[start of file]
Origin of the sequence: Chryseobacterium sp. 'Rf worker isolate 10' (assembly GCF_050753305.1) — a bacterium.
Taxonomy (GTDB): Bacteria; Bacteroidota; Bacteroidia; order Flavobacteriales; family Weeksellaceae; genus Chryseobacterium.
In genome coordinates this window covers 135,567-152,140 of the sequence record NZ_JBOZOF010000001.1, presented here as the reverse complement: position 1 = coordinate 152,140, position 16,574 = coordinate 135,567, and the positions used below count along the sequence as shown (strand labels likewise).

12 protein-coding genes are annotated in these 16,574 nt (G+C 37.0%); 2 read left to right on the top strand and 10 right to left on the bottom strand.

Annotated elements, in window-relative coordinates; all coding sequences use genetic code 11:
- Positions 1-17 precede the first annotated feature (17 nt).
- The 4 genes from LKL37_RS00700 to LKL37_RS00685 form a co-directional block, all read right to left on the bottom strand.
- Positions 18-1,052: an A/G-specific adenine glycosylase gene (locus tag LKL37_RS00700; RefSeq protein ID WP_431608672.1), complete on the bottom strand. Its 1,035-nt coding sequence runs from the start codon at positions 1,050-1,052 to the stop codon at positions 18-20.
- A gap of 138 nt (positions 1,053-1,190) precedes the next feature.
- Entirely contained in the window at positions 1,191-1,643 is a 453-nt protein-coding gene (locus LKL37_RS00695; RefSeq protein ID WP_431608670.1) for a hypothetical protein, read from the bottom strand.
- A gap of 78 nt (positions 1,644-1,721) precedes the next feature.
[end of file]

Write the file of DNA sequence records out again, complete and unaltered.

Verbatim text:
Origin of the sequence: Chryseobacterium sp. 'Rf worker isolate 10' (assembly GCF_050753305.1) — a bacterium.
Taxonomy (GTDB): Bacteria; Bacteroidota; Bacteroidia; order Flavobacteriales; family Weeksellaceae; genus Chryseobacterium.
In genome coordinates this window covers 135,567-152,140 of the sequence record NZ_JBOZOF010000001.1, presented here as the reverse complement: position 1 = coordinate 152,140, position 16,574 = coordinate 135,567, and the positions used below count along the sequence as shown (strand labels likewise).

12 protein-coding genes are annotated in these 16,574 nt (G+C 37.0%); 2 read left to right on the top strand and 10 right to left on the bottom strand.

Annotated elements, in window-relative coordinates; all coding sequences use genetic code 11:
- Positions 1-17 precede the first annotated feature (17 nt).
- The 4 genes from LKL37_RS00700 to LKL37_RS00685 form a co-directional block, all read right to left on the bottom strand.
- Positions 18-1,052: an A/G-specific adenine glycosylase gene (locus tag LKL37_RS00700; RefSeq protein ID WP_431608672.1), complete on the bottom strand. Its 1,035-nt coding sequence runs from the start codon at positions 1,050-1,052 to the stop codon at positions 18-20.
- A gap of 138 nt (positions 1,053-1,190) precedes the next feature.
- Entirely contained in the window at positions 1,191-1,643 is a 453-nt protein-coding gene (locus LKL37_RS00695; RefSeq protein ID WP_431608670.1) for a hypothetical protein, read from the bottom strand.
- A gap of 78 nt (positions 1,644-1,721) precedes the next feature.